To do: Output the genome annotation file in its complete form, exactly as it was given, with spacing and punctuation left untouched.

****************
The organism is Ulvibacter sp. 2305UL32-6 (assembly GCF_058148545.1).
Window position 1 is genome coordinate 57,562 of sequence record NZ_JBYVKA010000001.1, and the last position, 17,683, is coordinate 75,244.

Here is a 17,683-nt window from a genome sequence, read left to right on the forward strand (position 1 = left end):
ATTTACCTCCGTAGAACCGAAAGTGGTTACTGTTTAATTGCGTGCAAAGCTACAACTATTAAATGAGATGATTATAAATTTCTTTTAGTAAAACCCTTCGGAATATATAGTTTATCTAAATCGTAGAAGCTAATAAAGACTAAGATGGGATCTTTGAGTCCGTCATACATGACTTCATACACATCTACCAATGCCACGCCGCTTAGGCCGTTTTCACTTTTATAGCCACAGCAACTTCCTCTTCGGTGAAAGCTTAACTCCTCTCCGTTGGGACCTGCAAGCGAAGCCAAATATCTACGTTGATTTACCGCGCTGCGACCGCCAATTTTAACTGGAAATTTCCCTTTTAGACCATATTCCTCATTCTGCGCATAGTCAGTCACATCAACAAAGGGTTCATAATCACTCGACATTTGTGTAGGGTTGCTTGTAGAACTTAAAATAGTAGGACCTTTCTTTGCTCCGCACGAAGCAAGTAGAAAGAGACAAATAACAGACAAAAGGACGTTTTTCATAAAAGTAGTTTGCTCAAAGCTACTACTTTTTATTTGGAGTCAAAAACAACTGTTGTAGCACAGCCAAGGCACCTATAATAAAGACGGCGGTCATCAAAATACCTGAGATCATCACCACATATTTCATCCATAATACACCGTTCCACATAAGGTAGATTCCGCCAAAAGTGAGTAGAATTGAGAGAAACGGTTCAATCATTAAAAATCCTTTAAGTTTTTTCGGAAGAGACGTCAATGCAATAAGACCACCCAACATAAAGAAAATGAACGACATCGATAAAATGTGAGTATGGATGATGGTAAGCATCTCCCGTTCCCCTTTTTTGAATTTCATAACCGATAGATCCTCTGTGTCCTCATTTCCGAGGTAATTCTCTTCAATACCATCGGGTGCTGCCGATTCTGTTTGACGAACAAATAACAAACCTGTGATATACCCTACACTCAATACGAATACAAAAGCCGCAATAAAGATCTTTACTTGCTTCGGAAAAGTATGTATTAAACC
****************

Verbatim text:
The organism is Ulvibacter sp. 2305UL32-6 (assembly GCF_058148545.1).
Window position 1 is genome coordinate 57,562 of sequence record NZ_JBYVKA010000001.1, and the last position, 17,683, is coordinate 75,244.

Here is a 17,683-nt window from a genome sequence, read left to right on the forward strand (position 1 = left end):
ATTTACCTCCGTAGAACCGAAAGTGGTTACTGTTTAATTGCGTGCAAAGCTACAACTATTAAATGAGATGATTATAAATTTCTTTTAGTAAAACCCTTCGGAATATATAGTTTATCTAAATCGTAGAAGCTAATAAAGACTAAGATGGGATCTTTGAGTCCGTCATACATGACTTCATACACATCTACCAATGCCACGCCGCTTAGGCCGTTTTCACTTTTATAGCCACAGCAACTTCCTCTTCGGTGAAAGCTTAACTCCTCTCCGTTGGGACCTGCAAGCGAAGCCAAATATCTACGTTGATTTACCGCGCTGCGACCGCCAATTTTAACTGGAAATTTCCCTTTTAGACCATATTCCTCATTCTGCGCATAGTCAGTCACATCAACAAAGGGTTCATAATCACTCGACATTTGTGTAGGGTTGCTTGTAGAACTTAAAATAGTAGGACCTTTCTTTGCTCCGCACGAAGCAAGTAGAAAGAGACAAATAACAGACAAAAGGACGTTTTTCATAAAAGTAGTTTGCTCAAAGCTACTACTTTTTATTTGGAGTCAAAAACAACTGTTGTAGCACAGCCAAGGCACCTATAATAAAGACGGCGGTCATCAAAATACCTGAGATCATCACCACATATTTCATCCATAATACACCGTTCCACATAAGGTAGATTCCGCCAAAAGTGAGTAGAATTGAGAGAAACGGTTCAATCATTAAAAATCCTTTAAGTTTTTTCGGAAGAGACGTCAATGCAATAAGACCACCCAACATAAAGAAAATGAACGACATCGATAAAATGTGAGTATGGATGATGGTAAGCATCTCCCGTTCCCCTTTTTTGAATTTCATAACCGATAGATCCTCTGTGTCCTCATTTCCGAGGTAATTCTCTTCAATACCATCGGGTGCTGCCGATTCTGTTTGACGAACAAATAACAAACCTGTGATATACCCTACACTCAATACGAATACAAAAGCCGCAATAAAGATCTTTACTTGCTTCGGAAAAGTATGTATTAAACC